The Netherlands government, through NUFFIC’s Netherlands Initiative for Capacity Building in Higher Education (NICHE), has greatly supported the TVET sector in Rwanda over the last 10 years. The programme strengthened the Workforce Development Authority in developing the Rwanda TVET Qualification Framework (RTQF) and ensuring the sector was guided by a TVET policy and strategy. These achievements are milestones in the journey Rwanda’s TVET sector has undertaken and are seen as the building blocks of a modern TVET that is relevant to the needs of the labour market, critical in the country’s social and economic development and in its aspiration to reach Middle Income Country status by 2035 and High-Income Country status by 2050.
The SEAD project continued to support the TVET sector, more specifically the Integrated Polytechnic Regional Colleges (IPRC) in Huye, Ngoma, Gishari, Kigali and Musanze. Through its sister project, SEADWest, also IPRC Karongi is supported. Rwanda Polytechnic, as institution established by the Government of Rwanda to implement Technical and Vocational Education and Training and skills development across the country through its component IPRCs, greatly benefited from the project’s interventions that were rolled out between 2015 and 2021. They are too many to address in this article and therefore allow me to zoom in on a few, in random order.
Being a Higher Learning Institute, Rwanda Polytechnic has a mandate to provide (formal) education, applied research and engage into community and outreach activities. Capacities and resources available have forced the institute to prioritize the activities related to education and research, resulting in community and outreach activities to be given less attention. The SEAD project helped us to bring this component back on the agenda by demonstrating that each of the components of the triangle (education, research, and extension services) inform and strengthen each other. Relations with the private sector, notably farmers, cooperatives, agribusinesses, and associations were strengthened through the project’s interventions as well as with the local authorities, with the district and sector agronomists and veterinarians.
The relationship with the private sector and local authorities that was nourished by the SEAD project also helped us in the development and review of a number of agricultural curricula such as the ones on food technology & processing, irrigation and drainage, animal production & health for the poultry value chain, crop production and horticulture. Participation of them was crucial in this process as the quality and relevance of these curricula is warranted through their inputs. We also need to commend the project on its contribution toward strengthening the capacities of our staff in applied research, an area where the TVET sector is still in its infancy, searching for its place in the education & research landscape. Providing young staff, with limited research experience and exposure, the opportunity to work together on research projects with their colleagues from the universities and with participants from the private sector, was greatly appreciated and helped us to understand what role TVET could play in this respect.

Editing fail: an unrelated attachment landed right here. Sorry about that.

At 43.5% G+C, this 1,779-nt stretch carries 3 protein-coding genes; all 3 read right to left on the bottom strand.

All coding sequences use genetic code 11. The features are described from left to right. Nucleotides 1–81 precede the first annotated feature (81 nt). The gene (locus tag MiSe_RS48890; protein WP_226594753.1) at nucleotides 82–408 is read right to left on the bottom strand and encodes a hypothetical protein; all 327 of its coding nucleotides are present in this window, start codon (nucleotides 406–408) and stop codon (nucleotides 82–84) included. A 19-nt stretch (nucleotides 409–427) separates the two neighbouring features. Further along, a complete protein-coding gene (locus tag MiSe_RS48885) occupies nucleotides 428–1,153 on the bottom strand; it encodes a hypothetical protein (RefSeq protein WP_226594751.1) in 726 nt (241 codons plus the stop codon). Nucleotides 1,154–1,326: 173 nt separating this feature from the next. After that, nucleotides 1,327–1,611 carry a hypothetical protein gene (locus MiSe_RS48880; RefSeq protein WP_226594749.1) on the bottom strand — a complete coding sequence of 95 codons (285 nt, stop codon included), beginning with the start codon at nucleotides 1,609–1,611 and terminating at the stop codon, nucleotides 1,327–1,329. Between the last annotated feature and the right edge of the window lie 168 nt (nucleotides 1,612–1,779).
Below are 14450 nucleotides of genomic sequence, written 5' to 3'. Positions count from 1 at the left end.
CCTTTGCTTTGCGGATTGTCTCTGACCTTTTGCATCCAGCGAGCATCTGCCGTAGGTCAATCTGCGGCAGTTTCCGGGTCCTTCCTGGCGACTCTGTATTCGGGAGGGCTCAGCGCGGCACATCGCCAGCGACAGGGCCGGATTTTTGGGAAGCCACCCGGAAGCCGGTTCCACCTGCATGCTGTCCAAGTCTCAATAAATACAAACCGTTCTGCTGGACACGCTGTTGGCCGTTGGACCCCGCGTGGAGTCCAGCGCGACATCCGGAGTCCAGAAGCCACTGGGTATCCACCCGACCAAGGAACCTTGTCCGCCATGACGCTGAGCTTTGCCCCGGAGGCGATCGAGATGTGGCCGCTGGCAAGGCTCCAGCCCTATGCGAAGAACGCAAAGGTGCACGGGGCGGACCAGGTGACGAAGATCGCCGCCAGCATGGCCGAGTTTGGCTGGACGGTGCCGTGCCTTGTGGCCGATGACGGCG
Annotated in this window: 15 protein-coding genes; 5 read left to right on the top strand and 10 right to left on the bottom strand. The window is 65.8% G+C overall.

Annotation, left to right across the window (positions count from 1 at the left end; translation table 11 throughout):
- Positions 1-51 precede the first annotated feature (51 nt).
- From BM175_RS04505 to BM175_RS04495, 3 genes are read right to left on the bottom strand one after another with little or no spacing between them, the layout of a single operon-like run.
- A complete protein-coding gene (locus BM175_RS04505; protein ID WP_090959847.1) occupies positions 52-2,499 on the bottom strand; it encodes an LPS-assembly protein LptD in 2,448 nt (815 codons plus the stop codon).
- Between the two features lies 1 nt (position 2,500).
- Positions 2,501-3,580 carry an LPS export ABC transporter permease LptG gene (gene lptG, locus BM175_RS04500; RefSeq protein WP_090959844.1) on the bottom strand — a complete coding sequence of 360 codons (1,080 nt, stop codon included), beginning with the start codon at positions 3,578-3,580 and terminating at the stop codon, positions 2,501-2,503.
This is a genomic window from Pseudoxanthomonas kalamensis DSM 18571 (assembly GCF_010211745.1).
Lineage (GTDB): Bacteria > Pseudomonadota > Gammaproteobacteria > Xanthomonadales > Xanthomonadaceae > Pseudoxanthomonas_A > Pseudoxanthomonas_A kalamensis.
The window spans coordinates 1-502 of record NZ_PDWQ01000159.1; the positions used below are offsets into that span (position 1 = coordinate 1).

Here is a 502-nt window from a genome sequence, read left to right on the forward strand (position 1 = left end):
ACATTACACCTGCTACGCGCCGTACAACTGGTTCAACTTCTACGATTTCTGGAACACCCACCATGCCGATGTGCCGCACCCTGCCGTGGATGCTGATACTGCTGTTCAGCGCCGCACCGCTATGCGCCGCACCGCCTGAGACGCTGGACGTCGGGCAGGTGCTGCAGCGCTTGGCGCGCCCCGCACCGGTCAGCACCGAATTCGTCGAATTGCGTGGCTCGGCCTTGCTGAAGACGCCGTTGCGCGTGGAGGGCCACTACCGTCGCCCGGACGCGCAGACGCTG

The establishment of Education-Enterprise Partnerships in Rwanda, coined by the project as Service Training and Innovation Centres (STIC), was one of the most novel components of the SEAD project, a component that forced the education and private sector in Rwanda to think outside of the box and come out of their respective comfort zones. Setting up these STICs as commercially viable businesses at our campuses, providing products or services to the market and serving to improve formal education, providing a platform for (applied) research, serving farmers with outreach & extension services, was clearly something we needed to get our heads around. We are grateful to see the establishment of the Poultry STIC at IPRC Ngoma and Gishari, the Horticulture STIC at IPRC Huye and IPRC Musanze to be part of both the Dairy and Potato STIC and can’t wait to see this concept not only sustained, but also scaled and replicated to other institutions and value chains.
Last, I would express my appreciation to the SEAD project for supporting the Rwanda Polytechnic in the development of no less than 8 policies that help us realize the strategic frameworks of RP’s 5-year strategic plan. Crucial policies on e-learning and applied research and Innovation, the project developed, with the involvement of all eight IPRCs the policies on academic staff appointments, development, career path & promotion, on gender and inclusion, on entrepreneurship & incubation, on anti-plagiarism & academic integrity, on outreach & extension, as well as the guidelines for curriculum development, program validation and approval process. To assist the implementation of these policies, SEAD provided to over 30 Middle Managers from RP and its IPRCs, thorough training in management and leadership as well as in project management.
As said, SEAD did more than can be captured in this article; the numerous interventions toward management & leadership, entrepreneurship, gender & inclusion, career guidance had all a great impact on our staff and institutions. Working with our colleagues from the universities, private sector, and local authorities, jointly catering for the needs of a value chain, have paved the way for rethinking how we ought to channel interventions in the future.
I wholeheartedly thank SEAD, and the people behind it, for the great contribution it made to our staff, our institutions, the TVET and agricultural sector and, not in the least, Rwanda.
Dr. James Gashumba
Vice Chancellor Rwanda Polytechnic